OTTAWA -- The list of essential services in Ontario is shrinking during the COVID-19 pandemic and the few local businesses that do remain open need your support.

The City of Ottawa has launched a campaign to ask residents to buy local.

It’s another usual day at Joe Mamma Cycles on Bank Street.  The shop is open, only for customers that have made appointments to drop their bike off for repair or for those picking up an on-line order.

“It’s different we’re not as busy as we normally are at this time of year,” says Jose Bray, owner of Joe Mamma Cycles. “As a business owner we’re always changing and adapting to different obstacles, this one just happens to be a lot bigger than what we’re used to”

The normally well organized store-front, lined with the year’s newest and top models of BMX, kids and commuter bikes are pushed aside, a rack in the centre, where Bray disinfects the bikes that come in, and go out. He’s now working alone, the space, too small to keep the required physical distancing.

“We’re doing what we have to to get through this.”

Bray spends his days repairing and tuning bikes, business is steady enough, any downtime is spent on the web, taking orders for parts and bikes, chatting with customers who have questions, making sure they get the right product. When the doors close at the end of the day, he’s getting in the car, to make deliveries at no charge.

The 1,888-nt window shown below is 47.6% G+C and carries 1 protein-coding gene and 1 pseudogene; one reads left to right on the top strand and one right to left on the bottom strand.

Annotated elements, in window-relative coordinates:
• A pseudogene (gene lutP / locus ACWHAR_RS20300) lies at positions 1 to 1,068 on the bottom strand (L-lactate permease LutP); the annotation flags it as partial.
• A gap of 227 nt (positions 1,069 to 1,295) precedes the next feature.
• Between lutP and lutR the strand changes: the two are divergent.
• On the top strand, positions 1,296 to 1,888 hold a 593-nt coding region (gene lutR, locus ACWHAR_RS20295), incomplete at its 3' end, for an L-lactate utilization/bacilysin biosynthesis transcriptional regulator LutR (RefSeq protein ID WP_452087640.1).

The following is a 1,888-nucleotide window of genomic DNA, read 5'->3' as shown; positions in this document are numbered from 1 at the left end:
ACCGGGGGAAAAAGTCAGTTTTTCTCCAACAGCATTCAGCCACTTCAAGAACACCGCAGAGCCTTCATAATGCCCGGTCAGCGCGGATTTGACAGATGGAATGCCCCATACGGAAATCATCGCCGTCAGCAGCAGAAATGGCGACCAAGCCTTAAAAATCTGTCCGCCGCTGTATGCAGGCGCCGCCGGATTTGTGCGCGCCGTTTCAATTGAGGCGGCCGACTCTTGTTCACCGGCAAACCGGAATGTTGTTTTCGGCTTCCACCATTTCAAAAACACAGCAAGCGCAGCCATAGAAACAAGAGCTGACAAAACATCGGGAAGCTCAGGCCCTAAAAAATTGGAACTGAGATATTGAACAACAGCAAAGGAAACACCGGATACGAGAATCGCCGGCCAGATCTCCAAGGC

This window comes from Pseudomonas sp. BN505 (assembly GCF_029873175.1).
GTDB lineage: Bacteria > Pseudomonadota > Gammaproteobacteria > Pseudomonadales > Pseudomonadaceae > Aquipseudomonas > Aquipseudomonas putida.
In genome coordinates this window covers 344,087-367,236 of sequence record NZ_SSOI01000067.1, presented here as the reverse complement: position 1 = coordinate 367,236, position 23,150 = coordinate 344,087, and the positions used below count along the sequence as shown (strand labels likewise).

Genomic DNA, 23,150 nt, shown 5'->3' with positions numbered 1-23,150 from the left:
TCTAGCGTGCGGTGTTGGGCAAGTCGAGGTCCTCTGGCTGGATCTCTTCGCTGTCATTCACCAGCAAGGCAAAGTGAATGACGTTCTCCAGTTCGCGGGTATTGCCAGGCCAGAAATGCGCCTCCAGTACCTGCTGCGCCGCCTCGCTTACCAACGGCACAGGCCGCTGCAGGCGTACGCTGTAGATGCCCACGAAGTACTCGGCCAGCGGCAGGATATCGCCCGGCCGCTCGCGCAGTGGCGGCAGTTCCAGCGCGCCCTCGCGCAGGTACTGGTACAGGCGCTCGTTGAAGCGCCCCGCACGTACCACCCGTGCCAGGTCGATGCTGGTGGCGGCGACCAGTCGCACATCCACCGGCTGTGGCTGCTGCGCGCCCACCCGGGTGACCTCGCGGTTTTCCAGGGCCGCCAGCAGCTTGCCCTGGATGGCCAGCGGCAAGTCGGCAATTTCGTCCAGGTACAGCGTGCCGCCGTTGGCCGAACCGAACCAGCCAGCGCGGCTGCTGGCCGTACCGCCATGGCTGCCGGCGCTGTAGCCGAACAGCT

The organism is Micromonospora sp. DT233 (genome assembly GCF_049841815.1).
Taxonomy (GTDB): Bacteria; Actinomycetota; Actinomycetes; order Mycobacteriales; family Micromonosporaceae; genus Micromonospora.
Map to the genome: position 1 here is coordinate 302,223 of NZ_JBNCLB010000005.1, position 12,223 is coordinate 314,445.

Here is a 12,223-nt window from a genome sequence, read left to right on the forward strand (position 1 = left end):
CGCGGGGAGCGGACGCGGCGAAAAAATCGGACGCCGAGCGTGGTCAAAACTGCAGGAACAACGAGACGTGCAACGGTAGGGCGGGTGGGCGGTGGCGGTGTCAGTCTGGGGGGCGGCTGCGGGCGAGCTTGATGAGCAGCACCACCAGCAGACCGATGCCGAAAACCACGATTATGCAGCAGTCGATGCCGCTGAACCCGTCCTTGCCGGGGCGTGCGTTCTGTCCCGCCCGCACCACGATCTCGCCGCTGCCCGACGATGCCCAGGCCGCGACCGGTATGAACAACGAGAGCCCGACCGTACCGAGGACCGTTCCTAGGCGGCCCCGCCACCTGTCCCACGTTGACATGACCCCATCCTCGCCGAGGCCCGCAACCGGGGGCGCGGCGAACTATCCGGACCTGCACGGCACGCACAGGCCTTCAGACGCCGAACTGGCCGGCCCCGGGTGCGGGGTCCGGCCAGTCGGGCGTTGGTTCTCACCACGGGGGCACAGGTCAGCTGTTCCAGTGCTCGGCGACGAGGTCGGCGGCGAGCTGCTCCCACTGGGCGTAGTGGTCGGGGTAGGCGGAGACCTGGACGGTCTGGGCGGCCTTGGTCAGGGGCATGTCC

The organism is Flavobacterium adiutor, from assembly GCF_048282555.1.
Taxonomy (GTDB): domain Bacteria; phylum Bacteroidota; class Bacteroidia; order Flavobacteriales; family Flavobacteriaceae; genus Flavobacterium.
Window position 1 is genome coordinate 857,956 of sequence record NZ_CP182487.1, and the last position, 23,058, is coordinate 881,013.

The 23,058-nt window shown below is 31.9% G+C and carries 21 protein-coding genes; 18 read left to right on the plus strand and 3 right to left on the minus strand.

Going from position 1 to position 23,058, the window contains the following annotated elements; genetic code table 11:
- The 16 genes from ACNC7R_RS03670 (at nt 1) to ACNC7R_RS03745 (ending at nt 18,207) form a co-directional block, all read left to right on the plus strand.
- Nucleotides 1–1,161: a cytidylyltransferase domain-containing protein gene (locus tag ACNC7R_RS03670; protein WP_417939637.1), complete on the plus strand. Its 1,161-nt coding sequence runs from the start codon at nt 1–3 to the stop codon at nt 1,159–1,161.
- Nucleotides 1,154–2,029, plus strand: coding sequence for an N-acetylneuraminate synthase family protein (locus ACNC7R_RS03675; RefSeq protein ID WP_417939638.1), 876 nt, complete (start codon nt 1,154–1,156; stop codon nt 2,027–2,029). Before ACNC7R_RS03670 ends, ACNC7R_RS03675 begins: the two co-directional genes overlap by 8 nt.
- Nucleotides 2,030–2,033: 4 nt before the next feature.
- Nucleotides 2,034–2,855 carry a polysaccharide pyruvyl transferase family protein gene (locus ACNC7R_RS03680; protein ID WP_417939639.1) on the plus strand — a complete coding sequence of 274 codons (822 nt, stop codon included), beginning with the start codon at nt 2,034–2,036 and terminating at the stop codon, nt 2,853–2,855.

They’re long days, and like many small businesses, he’s doing what he has to, to pay the bills.

The City of Ottawa has launched a campaign asking residents to support the local business community to keep them vibrant and resilient.  Working with local business associations, they have provided a few suggestions:

  • Whenever possible, buy locally
  • Order from local businesses online
  • Purchase gift certificates now to use later
  • Order meals for takeout or delivery
  • Send messages of support on social media

Knocking on the door at her scheduled time, Alison Morris has arrived with her 4-year-old son Brarin to pick up his sky-blue Norco bike, his first two-wheeler. 

“He’s handling it in a good way,” said Morris. “That just the online store is open and we’re only in here to pickup.”

Morris is a regular customer, and she’s there to support her local bike shop.  Her and Bray have a brief chat from across the store and she thanks him and leaves. Bray goes back to the rack and starts tuning up more bikes.

“It means a lot, it means at the end of the month I’ll be able to pay my mortgage.”

For seventeen years, Bray has served this community, and is passionate about what he does. The response from his customers amplifies the fact that he is an important piece if the neighbourhood. 

Bray’s grateful, and glad he says, to be able to help people get out and move around the city in a safe manner.